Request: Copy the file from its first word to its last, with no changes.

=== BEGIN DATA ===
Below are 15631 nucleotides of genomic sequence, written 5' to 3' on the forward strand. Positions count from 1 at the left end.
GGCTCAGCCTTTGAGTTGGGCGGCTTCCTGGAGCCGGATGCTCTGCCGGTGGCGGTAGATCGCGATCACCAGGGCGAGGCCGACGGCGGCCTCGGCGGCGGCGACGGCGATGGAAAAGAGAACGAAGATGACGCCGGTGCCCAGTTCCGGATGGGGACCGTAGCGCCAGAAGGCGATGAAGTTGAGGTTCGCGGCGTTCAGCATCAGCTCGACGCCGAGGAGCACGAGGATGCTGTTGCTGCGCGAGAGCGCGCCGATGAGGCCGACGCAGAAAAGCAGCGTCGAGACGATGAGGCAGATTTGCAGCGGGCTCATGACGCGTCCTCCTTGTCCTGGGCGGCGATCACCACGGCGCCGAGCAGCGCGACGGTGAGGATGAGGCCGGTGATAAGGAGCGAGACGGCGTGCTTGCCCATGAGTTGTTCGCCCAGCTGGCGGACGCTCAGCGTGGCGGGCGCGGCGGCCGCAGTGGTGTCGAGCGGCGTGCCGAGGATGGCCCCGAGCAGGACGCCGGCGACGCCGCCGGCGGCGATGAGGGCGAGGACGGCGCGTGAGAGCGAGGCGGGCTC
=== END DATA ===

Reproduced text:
Below are 15631 nucleotides of genomic sequence, written 5' to 3' on the forward strand. Positions count from 1 at the left end.
GGCTCAGCCTTTGAGTTGGGCGGCTTCCTGGAGCCGGATGCTCTGCCGGTGGCGGTAGATCGCGATCACCAGGGCGAGGCCGACGGCGGCCTCGGCGGCGGCGACGGCGATGGAAAAGAGAACGAAGATGACGCCGGTGCCCAGTTCCGGATGGGGACCGTAGCGCCAGAAGGCGATGAAGTTGAGGTTCGCGGCGTTCAGCATCAGCTCGACGCCGAGGAGCACGAGGATGCTGTTGCTGCGCGAGAGCGCGCCGATGAGGCCGACGCAGAAAAGCAGCGTCGAGACGATGAGGCAGATTTGCAGCGGGCTCATGACGCGTCCTCCTTGTCCTGGGCGGCGATCACCACGGCGCCGAGCAGCGCGACGGTGAGGATGAGGCCGGTGATAAGGAGCGAGACGGCGTGCTTGCCCATGAGTTGTTCGCCCAGCTGGCGGACGCTCAGCGTGGCGGGCGCGGCGGCCGCAGTGGTGTCGAGCGGCGTGCCGAGGATGGCCCCGAGCAGGACGCCGGCGACGCCGCCGGCGGCGATGAGGGCGAGGACGGCGCGTGAGAGCGAGGCGGGCTC